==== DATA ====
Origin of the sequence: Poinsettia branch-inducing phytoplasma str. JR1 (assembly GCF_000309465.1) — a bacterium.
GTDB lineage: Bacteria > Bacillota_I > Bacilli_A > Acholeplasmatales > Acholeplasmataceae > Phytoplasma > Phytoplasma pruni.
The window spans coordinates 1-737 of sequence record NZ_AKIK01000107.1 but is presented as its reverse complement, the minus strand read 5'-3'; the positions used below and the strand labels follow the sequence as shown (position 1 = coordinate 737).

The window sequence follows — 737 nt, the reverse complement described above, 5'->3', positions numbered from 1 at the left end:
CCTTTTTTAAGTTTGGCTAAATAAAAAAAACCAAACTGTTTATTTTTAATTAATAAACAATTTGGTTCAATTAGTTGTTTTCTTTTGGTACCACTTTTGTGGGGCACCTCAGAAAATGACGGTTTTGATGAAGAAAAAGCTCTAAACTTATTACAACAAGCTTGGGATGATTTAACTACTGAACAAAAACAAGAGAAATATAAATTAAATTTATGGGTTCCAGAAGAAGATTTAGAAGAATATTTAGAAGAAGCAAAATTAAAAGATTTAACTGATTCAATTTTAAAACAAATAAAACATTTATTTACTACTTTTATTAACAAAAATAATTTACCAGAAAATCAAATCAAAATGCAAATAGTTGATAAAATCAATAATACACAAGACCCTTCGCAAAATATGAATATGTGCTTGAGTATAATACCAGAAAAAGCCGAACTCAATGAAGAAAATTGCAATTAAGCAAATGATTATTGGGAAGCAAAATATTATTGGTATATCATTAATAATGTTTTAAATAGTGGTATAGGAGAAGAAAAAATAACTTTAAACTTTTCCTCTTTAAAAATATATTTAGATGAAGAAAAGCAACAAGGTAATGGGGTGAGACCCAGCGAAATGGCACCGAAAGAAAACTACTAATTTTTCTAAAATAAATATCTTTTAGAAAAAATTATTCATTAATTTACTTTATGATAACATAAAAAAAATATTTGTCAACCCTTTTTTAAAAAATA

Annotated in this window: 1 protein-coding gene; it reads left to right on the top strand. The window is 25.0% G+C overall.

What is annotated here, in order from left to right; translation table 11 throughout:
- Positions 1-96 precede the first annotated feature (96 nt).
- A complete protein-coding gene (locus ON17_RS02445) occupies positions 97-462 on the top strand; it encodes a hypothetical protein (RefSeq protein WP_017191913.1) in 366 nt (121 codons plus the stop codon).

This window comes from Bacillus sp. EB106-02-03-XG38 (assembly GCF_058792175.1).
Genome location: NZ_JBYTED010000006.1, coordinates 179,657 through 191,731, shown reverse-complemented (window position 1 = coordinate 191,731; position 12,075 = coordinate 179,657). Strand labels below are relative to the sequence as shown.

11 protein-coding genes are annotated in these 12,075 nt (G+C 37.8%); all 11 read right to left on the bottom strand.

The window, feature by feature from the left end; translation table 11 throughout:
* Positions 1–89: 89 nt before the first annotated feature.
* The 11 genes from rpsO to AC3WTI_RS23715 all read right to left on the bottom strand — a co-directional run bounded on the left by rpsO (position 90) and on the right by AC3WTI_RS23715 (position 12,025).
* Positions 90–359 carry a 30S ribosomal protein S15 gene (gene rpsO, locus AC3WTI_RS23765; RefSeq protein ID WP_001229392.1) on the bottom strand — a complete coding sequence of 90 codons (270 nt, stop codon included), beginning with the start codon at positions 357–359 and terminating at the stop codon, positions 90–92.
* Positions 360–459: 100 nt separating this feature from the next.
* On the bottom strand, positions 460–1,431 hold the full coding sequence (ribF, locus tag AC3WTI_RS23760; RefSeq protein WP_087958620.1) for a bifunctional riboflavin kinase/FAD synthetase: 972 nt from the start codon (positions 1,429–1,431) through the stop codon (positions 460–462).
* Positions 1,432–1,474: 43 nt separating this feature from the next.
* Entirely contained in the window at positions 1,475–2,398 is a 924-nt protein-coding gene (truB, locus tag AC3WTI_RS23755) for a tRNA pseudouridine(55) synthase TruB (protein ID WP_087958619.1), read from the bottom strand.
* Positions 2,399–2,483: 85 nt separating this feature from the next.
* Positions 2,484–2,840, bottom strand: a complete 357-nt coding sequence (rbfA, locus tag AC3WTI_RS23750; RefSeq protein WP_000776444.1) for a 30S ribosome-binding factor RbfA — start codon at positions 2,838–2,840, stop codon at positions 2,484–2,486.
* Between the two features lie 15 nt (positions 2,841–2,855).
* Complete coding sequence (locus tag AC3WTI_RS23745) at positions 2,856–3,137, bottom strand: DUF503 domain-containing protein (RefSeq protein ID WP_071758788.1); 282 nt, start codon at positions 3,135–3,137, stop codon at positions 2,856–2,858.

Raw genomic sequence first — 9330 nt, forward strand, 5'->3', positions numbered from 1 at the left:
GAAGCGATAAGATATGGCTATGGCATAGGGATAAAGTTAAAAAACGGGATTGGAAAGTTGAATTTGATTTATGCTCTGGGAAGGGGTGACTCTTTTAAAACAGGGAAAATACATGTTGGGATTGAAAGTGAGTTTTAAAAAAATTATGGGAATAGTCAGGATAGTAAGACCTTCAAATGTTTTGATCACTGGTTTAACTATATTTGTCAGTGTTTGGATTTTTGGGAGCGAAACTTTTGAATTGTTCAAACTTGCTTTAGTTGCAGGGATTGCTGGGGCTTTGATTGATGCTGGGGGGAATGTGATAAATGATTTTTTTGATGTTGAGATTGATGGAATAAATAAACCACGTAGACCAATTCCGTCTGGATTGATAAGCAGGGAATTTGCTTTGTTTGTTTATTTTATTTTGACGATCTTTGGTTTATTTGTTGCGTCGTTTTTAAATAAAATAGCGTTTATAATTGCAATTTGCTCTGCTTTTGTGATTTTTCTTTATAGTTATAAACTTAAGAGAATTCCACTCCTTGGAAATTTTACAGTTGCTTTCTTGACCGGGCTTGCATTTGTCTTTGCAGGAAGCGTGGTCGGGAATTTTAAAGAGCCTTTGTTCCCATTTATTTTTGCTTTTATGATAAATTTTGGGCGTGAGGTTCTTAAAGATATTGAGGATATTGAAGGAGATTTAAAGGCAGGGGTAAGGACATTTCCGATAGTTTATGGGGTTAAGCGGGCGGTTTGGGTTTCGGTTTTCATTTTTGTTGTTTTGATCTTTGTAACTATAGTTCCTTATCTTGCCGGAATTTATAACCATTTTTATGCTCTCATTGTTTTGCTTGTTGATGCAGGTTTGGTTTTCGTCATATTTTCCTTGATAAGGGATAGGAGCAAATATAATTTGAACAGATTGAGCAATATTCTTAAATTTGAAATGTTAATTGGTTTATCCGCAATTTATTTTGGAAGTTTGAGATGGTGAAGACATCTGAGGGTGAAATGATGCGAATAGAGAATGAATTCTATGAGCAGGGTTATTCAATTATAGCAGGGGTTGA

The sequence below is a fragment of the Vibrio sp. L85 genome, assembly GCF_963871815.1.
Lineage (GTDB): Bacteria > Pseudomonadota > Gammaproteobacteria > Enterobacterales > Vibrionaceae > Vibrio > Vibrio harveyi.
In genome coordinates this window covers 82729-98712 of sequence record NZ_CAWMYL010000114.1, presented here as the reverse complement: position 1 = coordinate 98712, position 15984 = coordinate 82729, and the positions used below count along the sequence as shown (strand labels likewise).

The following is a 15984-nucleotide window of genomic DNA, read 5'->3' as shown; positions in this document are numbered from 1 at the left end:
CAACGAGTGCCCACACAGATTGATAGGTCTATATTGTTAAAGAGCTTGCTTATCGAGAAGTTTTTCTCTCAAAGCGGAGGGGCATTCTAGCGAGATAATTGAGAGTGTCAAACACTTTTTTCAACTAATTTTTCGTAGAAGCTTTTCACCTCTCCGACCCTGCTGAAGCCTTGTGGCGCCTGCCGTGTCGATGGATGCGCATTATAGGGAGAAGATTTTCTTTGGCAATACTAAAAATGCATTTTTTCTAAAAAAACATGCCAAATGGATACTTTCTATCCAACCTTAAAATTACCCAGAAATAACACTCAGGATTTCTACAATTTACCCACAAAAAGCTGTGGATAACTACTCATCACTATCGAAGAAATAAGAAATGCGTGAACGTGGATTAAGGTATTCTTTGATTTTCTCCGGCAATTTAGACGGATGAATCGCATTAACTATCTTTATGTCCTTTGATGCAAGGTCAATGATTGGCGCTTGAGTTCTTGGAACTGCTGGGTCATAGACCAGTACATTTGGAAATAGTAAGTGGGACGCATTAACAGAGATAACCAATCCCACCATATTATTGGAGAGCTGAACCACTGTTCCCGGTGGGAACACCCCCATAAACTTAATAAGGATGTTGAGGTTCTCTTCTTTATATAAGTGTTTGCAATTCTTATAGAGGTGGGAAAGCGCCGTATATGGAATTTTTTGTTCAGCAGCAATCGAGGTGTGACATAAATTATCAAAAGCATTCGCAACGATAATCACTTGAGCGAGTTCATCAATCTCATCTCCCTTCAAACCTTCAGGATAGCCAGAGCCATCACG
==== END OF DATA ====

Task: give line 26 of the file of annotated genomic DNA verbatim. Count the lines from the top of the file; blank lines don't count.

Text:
GAAGCGATAAGATATGGCTATGGCATAGGGATAAAGTTAAAAAACGGGATTGGAAAGTTGAATTTGATTTATGCTCTGGGAAGGGGTGACTCTTTTAAAACAGGGAAAATACATGTTGGGATTGAAAGTGAGTTTTAAAAAAATTATGGGAATAGTCAGGATAGTAAGACCTTCAAATGTTTTGATCACTGGTTTAACTATATTTGTCAGTGTTTGGATTTTTGGGAGCGAAACTTTTGAATTGTTCAAACTTGCTTTAGTTGCAGGGATTGCTGGGGCTTTGATTGATGCTGGGGGGAATGTGATAAATGATTTTTTTGATGTTGAGATTGATGGAATAAATAAACCACGTAGACCAATTCCGTCTGGATTGATAAGCAGGGAATTTGCTTTGTTTGTTTATTTTATTTTGACGATCTTTGGTTTATTTGTTGCGTCGTTTTTAAATAAAATAGCGTTTATAATTGCAATTTGCTCTGCTTTTGTGATTTTTCTTTATAGTTATAAACTTAAGAGAATTCCACTCCTTGGAAATTTTACAGTTGCTTTCTTGACCGGGCTTGCATTTGTCTTTGCAGGAAGCGTGGTCGGGAATTTTAAAGAGCCTTTGTTCCCATTTATTTTTGCTTTTATGATAAATTTTGGGCGTGAGGTTCTTAAAGATATTGAGGATATTGAAGGAGATTTAAAGGCAGGGGTAAGGACATTTCCGATAGTTTATGGGGTTAAGCGGGCGGTTTGGGTTTCGGTTTTCATTTTTGTTGTTTTGATCTTTGTAACTATAGTTCCTTATCTTGCCGGAATTTATAACCATTTTTATGCTCTCATTGTTTTGCTTGTTGATGCAGGTTTGGTTTTCGTCATATTTTCCTTGATAAGGGATAGGAGCAAATATAATTTGAACAGATTGAGCAATATTCTTAAATTTGAAATGTTAATTGGTTTATCCGCAATTTATTTTGGAAGTTTGAGATGGTGAAGACATCTGAGGGTGAAATGATGCGAATAGAGAATGAATTCTATGAGCAGGGTTATTCAATTATAGCAGGGGTTGA